John Halliday sets out a number of proposals to respond to the problem of repeat offenders and, indeed sentences as a whole.  Most of these proposals seem to me to be eminently sensible.  But I think he fails to be radical enough, and in a way which has implications for the probation service.

What Halliday does is to see sentences imposed by the courts only on a scale of punishment.  This means that he weighs factors into the scales, increasing and decreasing the level of punishment as appropriate.  His report is calledMaking Punishments Work.  That is good because he has distanced himself from any notion that sentences can be justified in terms of their treatment impact: but there is another possibility which the report misses.

One of the memories of youth for me are significant quotations.  On a laboratory where I worked as a postgraduate were the words “in nature there are neither rewards nor punishments, only consequences”. For our purposes, that is a neat way of saying that you don’t have to be punitive to change behaviour, you just have to watch the consequences.

I was able to take advantage of this when I introduced tagging.  In tagging, computers tot up any absences or late arrivals back home.  Tagging showed me that you don’t need to be punitive to address offending; you just have to ensure that the consequences are spelled out and enforced. The offender knows that, for whatever the reason, the consequence of a late arrival will move him a few minutes closer towards a breach.  That motivates even those who are unused to it and tagging has only a 5% failure rate, by far the lowest of any community sentence.

Another drawback of seeing sentences only in terms of the level of punishment they involve is that it keeps the debate locked in the mathematics of sentences; a half in prison, half in the community, release after a third (or is it two-thirds?) and so on.

I would like to separate all this, so that the length of any custodial portion of a sentence does not necessarily determine the time under supervision in the community.  Some offences (perhaps serious fraud) may merit long periods in prison, with relatively short periods under supervision.  Other offences will merit relatively short periods in prison but with a long time under supervision in the community.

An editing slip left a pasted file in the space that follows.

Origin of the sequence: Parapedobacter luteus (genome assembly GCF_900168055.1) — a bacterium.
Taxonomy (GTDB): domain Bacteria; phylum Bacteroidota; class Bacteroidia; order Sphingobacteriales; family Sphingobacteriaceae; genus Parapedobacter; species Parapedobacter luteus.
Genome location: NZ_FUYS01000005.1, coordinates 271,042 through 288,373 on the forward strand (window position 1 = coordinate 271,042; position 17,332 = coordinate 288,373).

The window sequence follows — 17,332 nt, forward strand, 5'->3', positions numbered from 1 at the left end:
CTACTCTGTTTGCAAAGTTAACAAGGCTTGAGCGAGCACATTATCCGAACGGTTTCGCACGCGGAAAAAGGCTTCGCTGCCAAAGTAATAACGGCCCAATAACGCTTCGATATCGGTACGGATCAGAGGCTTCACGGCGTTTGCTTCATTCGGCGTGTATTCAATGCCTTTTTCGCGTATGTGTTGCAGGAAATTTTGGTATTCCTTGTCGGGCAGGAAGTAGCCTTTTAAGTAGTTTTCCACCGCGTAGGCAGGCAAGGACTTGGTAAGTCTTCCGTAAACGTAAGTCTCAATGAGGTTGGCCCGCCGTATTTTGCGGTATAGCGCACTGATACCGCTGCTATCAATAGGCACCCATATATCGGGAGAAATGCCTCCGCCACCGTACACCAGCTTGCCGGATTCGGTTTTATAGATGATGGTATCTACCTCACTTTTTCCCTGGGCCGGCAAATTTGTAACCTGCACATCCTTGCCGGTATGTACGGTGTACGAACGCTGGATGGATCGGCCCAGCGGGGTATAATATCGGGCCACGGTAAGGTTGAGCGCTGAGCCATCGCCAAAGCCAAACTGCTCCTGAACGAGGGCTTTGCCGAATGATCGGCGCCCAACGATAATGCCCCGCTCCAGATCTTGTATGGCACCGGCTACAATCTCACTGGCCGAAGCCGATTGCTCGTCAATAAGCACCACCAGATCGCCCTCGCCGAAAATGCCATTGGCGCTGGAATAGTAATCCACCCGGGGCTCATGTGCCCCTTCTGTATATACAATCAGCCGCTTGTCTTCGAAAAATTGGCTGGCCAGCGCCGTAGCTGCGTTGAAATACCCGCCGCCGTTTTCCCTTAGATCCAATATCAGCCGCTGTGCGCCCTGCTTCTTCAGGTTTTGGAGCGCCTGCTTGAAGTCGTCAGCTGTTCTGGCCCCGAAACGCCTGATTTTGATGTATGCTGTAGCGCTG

Breaking the mathematical link between custody and time in the community will allow you to tackle head-on the issue of persistent offenders. A burglary of a certain severity may warrant, say, six months in prison.  For a first offender, that may need to be followed by four months under supervision; for someone who has done three such burglaries, the supervision may be eight months; for a persistent offender, whilst the prison term can stay at six months, the supervision time can extend to 12 months or more – and a consequence of that will be an additional penalty for offending during the supervision period.

That goes further than the Halliday report.  But I do so to demonstrate that, in my view, supervision in the community could become the major way of tackling persistent offending.  That would be different supervision from some of what is done now.  It would be aimed at ensuring that the consequence of offending was spelled out to the offender and enforced if he or she continued to do so.

In this way, persistent offending, which accounts for so much crime, would be addressed head-on but without the need for ever-escalating punishments.

It is a real pleasure to come her today to debate some ideas on sentencing and supervision in the community when you are looking to the future yourselves.  I consider sentencing to be at the heart of criminal justice.  It follows that what that sentence means in practice, and how any breach is enforced, is absolutely at the heart of the probation service.

In passing a probation order the courts are giving the probation service powers over offenders’ lives which go beyond any which are given to the police.  The secret of success must lie in the proper use of these powers in order to protect the public.  For me, the future of sentencing does not lie in any increased use of imprisonment.  Sentencing should be used to keep offenders under supervision for as long as they persist; and the consequences of continuing to offend should be spelled out and enforced.  We need a probation service which is confident over the use of its powers so that offenders are not let off the hook until they give up.

Extract from an Address given by Hugh Marriage OBE
Crime Reduction Director, Government Office for the South East